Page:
The envelope sat menacingly on the table. It had already been opened and the contents gushed over. A celebration of sorts had begun, at least for 3 people in my home. Problem is, 4 of us live there. I am the celebratory hold out.
It is two weeks later and the envelope is still on our counter, the contents now hidden under an order form. The contents are proof, well proofs really, that another chapter of life is coming. On one page is Brock, my now 17 year old son, wearing a purple cap and gown. Another page is him in a tuxedo. These are his Senior portraits. I have not accepted yet that I need to look at these. Each time my wife admires these proofs and wants to discuss our potential order, I find a reason to exit the conversation.
To be clear, I am enormously proud of the young man my son is becoming. I admire so many amazing traits he exhibits, especially his sense of mercy, compassion and creativity. I am not however, ready to think about his presence in our home being part time. I am not ready for his chair to be empty at dinner. I am not ready for the absence of his humor, his grunts or his eye-rolling at his sister. While many are starting to celebrate this transition, selfishly, I am dealing with pangs of anticipated grief over the absence of his presence. I’ll get to the celebration too, but I need to acknowledge what conflicting emotions I am currently carrying.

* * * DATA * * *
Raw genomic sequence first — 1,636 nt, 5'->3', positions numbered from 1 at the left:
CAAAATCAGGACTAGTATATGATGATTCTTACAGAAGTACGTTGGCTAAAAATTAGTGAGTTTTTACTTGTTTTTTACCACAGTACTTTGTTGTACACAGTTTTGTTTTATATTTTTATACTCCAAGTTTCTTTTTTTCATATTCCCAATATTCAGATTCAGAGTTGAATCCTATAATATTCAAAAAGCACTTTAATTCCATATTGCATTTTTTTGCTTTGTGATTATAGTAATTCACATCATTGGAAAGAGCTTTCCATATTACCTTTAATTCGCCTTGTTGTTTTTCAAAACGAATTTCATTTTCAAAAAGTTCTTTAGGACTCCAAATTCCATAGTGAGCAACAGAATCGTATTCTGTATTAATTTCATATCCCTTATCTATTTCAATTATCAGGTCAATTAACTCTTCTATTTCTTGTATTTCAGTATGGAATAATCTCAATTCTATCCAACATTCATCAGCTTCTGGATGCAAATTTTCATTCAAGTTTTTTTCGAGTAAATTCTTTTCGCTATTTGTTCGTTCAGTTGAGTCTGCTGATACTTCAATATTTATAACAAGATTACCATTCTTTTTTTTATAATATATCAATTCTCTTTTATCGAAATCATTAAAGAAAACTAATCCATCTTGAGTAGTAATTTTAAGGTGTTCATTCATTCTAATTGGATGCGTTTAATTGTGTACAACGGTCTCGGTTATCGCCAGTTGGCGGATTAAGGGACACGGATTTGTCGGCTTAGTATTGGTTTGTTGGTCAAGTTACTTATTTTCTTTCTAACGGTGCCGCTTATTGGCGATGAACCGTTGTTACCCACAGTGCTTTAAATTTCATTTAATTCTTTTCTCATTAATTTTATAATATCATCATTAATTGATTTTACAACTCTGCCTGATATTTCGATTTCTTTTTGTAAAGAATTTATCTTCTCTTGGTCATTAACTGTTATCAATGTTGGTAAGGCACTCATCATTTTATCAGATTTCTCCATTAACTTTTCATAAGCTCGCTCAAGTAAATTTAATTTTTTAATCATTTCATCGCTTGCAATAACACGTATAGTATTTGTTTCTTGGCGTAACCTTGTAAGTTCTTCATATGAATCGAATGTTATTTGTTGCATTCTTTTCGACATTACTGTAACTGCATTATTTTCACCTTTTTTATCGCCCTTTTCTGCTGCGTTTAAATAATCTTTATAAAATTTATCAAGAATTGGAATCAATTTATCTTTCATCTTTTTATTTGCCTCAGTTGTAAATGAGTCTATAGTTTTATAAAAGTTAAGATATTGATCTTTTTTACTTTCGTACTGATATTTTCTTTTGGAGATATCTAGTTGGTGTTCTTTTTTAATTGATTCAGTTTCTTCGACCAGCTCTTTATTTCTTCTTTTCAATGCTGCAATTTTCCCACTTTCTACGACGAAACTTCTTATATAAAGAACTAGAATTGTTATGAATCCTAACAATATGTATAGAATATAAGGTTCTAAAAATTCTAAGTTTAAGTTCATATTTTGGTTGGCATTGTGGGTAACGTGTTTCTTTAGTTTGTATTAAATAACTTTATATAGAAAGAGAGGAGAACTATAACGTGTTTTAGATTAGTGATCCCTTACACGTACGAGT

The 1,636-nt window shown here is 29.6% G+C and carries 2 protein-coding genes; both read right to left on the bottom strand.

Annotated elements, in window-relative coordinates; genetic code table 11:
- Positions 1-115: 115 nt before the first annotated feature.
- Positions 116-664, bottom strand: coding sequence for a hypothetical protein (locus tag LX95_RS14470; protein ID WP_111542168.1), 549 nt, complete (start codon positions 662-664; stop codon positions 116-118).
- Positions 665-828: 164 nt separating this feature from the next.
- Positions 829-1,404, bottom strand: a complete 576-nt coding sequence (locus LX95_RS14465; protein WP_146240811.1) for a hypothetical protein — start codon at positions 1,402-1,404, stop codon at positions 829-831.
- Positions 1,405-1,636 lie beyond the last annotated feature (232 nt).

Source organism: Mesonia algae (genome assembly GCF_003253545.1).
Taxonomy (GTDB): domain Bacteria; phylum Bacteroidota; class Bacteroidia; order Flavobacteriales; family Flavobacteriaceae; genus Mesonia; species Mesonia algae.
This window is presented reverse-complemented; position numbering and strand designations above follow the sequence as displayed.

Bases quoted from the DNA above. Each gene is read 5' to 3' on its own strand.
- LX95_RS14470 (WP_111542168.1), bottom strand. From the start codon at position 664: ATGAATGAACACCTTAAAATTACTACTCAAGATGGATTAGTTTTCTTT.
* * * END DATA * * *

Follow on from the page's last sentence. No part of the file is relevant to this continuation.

As a youth minister, I could celebrate with families in these moments. I could read about parents experiencing appropriate sadness. I could hear their stories and see their tears, but until that envelope landed on my kitchen table, I couldn’t understand it. I’ll write about these moments and emotions from time to time during the next year for three reasons:
- Personal catharsis.
- To give space for other parents walking this same path to know they are not alone in this paradox of emotions.
- As a way for ministry colleagues who work with families like mine to have a glimpse at the complexity of what we are experiencing.
I suppose my next post will be a confession when I finally deal with that envelope. In the meantime, I am keeping this card on top of it.